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Writing should be seen as a ministry

The Great Commission calls upon Christians to take the gospel to the world (Matthew 28:18-20). We must be wise to find the most efficient and successful method to deliver the Word.

When God delivered the Law of Moses, he did so in print (Exodus 31:18). Likewise, God assembled the Bible to preserve Scripture for all generations (2 Timothy 3:16-17). Jesus is even called the Word, which can be both spoken and written (John 1:1).

Preaching and teaching won’t fade away because they’re essential to evangelism (2 Timothy 4:2; Galatians 1:6-9; Romans 10:14). Yet we can preach without speaking voices.

The written word is exceedingly powerful and persuasive and is the most timeless teaching tool (Job 19:23-24). We must be present with a speaker and either remember their words verbatim or have access to a recording.

Writing, though, can be taken anywhere and shared with countless people. The written word can reach more people than any recording.

Millions of books are printed and read every year in America alone and despite the prevalence of oral instruction, written words are the chosen method of the world’s schools and students.

God’s people are commanded to preach through the means at their disposal. We support brethren financially to preach, teach, evangelize, work with the elderly, etc. As a result, countless souls have been saved.

Yet, we seem to have forgotten writing. Considering its power, presence and permanence, why is it not considered a ministry? We complain about the lack of sound books and teaching materials, but we fail to ask the obvious questions.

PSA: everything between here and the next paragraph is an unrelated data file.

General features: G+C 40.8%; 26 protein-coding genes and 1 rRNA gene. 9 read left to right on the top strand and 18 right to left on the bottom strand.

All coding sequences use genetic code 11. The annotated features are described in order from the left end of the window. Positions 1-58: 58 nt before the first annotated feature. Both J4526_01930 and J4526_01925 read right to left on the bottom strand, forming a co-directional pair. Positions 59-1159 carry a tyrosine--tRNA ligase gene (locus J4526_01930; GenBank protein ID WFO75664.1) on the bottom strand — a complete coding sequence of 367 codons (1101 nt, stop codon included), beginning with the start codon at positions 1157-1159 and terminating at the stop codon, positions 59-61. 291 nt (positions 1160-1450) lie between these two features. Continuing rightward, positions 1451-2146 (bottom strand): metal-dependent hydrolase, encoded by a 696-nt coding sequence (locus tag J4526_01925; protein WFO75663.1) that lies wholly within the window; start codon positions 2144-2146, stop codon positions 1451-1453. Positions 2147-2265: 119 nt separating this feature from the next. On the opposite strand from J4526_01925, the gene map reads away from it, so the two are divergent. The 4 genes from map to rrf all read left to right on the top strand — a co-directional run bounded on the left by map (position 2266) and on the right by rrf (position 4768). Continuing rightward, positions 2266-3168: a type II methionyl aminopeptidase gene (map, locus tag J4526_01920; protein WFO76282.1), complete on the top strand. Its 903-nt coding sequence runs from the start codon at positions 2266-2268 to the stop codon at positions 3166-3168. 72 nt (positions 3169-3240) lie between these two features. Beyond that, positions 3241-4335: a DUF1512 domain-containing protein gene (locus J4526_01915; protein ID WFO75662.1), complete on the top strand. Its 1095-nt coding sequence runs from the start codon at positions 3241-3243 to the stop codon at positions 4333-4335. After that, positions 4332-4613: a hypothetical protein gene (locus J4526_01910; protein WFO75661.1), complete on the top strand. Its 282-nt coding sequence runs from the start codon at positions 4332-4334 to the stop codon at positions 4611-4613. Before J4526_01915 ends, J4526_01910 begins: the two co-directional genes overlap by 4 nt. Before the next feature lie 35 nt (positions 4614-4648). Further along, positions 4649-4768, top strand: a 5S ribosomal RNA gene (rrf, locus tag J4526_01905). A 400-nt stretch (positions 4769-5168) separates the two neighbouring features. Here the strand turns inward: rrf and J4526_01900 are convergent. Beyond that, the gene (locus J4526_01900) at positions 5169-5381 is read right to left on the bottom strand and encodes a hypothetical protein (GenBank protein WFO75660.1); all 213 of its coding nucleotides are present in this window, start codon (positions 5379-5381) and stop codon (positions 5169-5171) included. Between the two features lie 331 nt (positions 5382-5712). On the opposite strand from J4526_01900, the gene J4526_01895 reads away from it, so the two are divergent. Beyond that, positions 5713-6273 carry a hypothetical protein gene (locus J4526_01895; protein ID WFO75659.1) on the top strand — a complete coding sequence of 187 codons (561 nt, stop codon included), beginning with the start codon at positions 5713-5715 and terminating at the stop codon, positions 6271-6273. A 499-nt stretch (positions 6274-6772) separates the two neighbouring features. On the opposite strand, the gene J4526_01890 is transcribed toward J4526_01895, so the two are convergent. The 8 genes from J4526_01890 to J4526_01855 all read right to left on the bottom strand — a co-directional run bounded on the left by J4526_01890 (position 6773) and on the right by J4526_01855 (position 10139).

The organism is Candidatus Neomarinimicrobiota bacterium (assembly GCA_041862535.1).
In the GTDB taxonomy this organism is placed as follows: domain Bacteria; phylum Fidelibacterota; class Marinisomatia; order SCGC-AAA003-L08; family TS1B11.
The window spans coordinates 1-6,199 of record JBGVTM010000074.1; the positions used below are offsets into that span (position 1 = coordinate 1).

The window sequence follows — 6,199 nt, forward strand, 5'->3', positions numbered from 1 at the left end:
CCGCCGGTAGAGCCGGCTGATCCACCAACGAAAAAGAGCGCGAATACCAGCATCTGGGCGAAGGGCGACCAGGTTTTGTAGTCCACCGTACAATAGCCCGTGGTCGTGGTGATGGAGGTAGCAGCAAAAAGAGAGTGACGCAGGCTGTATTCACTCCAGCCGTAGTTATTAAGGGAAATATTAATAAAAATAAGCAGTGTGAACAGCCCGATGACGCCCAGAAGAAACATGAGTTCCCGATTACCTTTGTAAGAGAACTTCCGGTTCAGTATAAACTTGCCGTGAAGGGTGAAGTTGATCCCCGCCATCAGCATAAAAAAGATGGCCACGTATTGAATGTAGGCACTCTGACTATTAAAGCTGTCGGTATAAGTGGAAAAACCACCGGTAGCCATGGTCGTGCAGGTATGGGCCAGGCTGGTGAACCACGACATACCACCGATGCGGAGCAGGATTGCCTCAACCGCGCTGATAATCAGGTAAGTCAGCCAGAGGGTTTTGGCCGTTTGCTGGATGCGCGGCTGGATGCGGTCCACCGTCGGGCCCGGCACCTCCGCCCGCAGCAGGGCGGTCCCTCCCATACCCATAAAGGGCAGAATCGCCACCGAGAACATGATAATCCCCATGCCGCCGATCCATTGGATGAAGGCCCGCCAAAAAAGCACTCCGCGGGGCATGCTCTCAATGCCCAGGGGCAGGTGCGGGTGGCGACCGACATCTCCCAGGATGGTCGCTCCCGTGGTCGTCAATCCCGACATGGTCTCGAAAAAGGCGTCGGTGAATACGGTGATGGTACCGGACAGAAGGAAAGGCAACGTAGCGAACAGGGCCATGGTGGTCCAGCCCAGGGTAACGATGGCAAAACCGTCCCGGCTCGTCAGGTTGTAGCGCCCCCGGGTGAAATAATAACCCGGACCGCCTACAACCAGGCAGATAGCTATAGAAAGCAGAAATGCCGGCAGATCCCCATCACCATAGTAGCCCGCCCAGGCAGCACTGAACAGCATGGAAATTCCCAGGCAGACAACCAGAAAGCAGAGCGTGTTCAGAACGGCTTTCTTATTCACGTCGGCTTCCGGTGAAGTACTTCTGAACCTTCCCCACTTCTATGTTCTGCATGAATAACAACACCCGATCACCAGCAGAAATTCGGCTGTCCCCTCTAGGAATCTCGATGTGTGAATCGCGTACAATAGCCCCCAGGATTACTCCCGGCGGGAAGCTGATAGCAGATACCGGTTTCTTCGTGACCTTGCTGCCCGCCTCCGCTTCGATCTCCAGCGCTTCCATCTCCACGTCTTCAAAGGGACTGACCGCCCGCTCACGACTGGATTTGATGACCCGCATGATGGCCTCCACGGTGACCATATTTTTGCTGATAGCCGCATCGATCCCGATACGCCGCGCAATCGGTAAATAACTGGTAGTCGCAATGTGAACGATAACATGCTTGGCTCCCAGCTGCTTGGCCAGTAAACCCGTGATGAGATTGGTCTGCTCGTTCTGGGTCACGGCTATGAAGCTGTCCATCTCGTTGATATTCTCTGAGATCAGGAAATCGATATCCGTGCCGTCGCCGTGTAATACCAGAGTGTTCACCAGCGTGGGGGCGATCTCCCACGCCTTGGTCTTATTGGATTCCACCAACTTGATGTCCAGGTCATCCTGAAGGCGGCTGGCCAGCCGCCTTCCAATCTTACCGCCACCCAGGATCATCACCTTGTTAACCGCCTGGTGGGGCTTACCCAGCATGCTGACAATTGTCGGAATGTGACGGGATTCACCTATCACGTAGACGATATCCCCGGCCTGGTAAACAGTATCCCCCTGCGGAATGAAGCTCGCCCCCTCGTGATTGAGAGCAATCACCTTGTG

What good could be done if sound, qualified writers were supported full-time to write articles, books and study materials so souls could be saved? How can we justify refusing to do so?

Most of the writing in the Lord’s Church is done by busy preachers who have more responsibilities than anyone can handle. We desperately need more commentaries and in-depth studies to counteract the prevalence of false doctrine in the religious world.

We are losing the information war as we speak.

Brethren, please consider this plea and let us turn this around and unleash our writers to the glory of God (Ephesians 3: 20-21). God gave us the people, abilities and resources and we are failing God by not putting them into action.

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Richard lives in Florence, Alabama and is married to Deirdre. They have three daughters. He is an avid reader, devoted writer and lover of history and research. He is the author of "The Most Important Question" and is working on more books.

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4 thoughts on “Writing should be seen as a ministry

  1. Great article! Michael Whitworth is an excellent Christian author and member of the Lord’s church. He is currently writing commentaries for the books of the Bible. If you have not heard of him, search “Start2Finish”. He is doing an amazing work!

  2. Very good observations! I was, and continue to be, impressed with the general thrust of a little book called “Why Johnny Can’t Preach.” The thesis of this book: Johnny can’t preach because Johnny can’t read (comprehensively in context) and Johnny can’t write. Preaching is hollow more often than not if the preacher cannot understand the text in context and then communicate his findings in writing. A better reader and a better writer is a better preacher of the gospel. (cf. Revelation 1.3 and II Corinthians 11.6)

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